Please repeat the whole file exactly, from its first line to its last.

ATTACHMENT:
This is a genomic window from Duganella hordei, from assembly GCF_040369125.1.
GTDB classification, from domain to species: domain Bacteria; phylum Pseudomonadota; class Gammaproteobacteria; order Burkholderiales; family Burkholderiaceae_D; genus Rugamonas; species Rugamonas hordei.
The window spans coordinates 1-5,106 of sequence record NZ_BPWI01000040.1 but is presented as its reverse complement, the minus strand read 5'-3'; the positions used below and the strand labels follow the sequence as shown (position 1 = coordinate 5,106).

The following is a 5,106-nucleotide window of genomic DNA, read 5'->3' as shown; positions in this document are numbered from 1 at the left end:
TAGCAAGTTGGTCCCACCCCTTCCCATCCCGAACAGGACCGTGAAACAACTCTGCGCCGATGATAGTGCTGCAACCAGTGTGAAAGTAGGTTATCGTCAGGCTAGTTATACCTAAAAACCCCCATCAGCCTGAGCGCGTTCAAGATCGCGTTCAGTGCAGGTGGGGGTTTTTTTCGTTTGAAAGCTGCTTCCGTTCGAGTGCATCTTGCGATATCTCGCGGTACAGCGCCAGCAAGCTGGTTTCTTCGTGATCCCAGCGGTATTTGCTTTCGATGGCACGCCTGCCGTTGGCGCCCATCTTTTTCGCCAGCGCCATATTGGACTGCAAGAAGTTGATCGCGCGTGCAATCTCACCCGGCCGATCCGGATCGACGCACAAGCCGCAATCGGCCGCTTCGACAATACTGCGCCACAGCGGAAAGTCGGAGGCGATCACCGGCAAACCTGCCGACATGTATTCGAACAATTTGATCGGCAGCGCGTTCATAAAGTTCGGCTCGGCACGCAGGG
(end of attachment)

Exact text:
This is a genomic window from Duganella hordei, from assembly GCF_040369125.1.
GTDB classification, from domain to species: domain Bacteria; phylum Pseudomonadota; class Gammaproteobacteria; order Burkholderiales; family Burkholderiaceae_D; genus Rugamonas; species Rugamonas hordei.
The window spans coordinates 1-5,106 of sequence record NZ_BPWI01000040.1 but is presented as its reverse complement, the minus strand read 5'-3'; the positions used below and the strand labels follow the sequence as shown (position 1 = coordinate 5,106).

The following is a 5,106-nucleotide window of genomic DNA, read 5'->3' as shown; positions in this document are numbered from 1 at the left end:
TAGCAAGTTGGTCCCACCCCTTCCCATCCCGAACAGGACCGTGAAACAACTCTGCGCCGATGATAGTGCTGCAACCAGTGTGAAAGTAGGTTATCGTCAGGCTAGTTATACCTAAAAACCCCCATCAGCCTGAGCGCGTTCAAGATCGCGTTCAGTGCAGGTGGGGGTTTTTTTCGTTTGAAAGCTGCTTCCGTTCGAGTGCATCTTGCGATATCTCGCGGTACAGCGCCAGCAAGCTGGTTTCTTCGTGATCCCAGCGGTATTTGCTTTCGATGGCACGCCTGCCGTTGGCGCCCATCTTTTTCGCCAGCGCCATATTGGACTGCAAGAAGTTGATCGCGCGTGCAATCTCACCCGGCCGATCCGGATCGACGCACAAGCCGCAATCGGCCGCTTCGACAATACTGCGCCACAGCGGAAAGTCGGAGGCGATCACCGGCAAACCTGCCGACATGTATTCGAACAATTTGATCGGCAGCGCGTTCATAAAGTTCGGCTCGGCACGCAGGG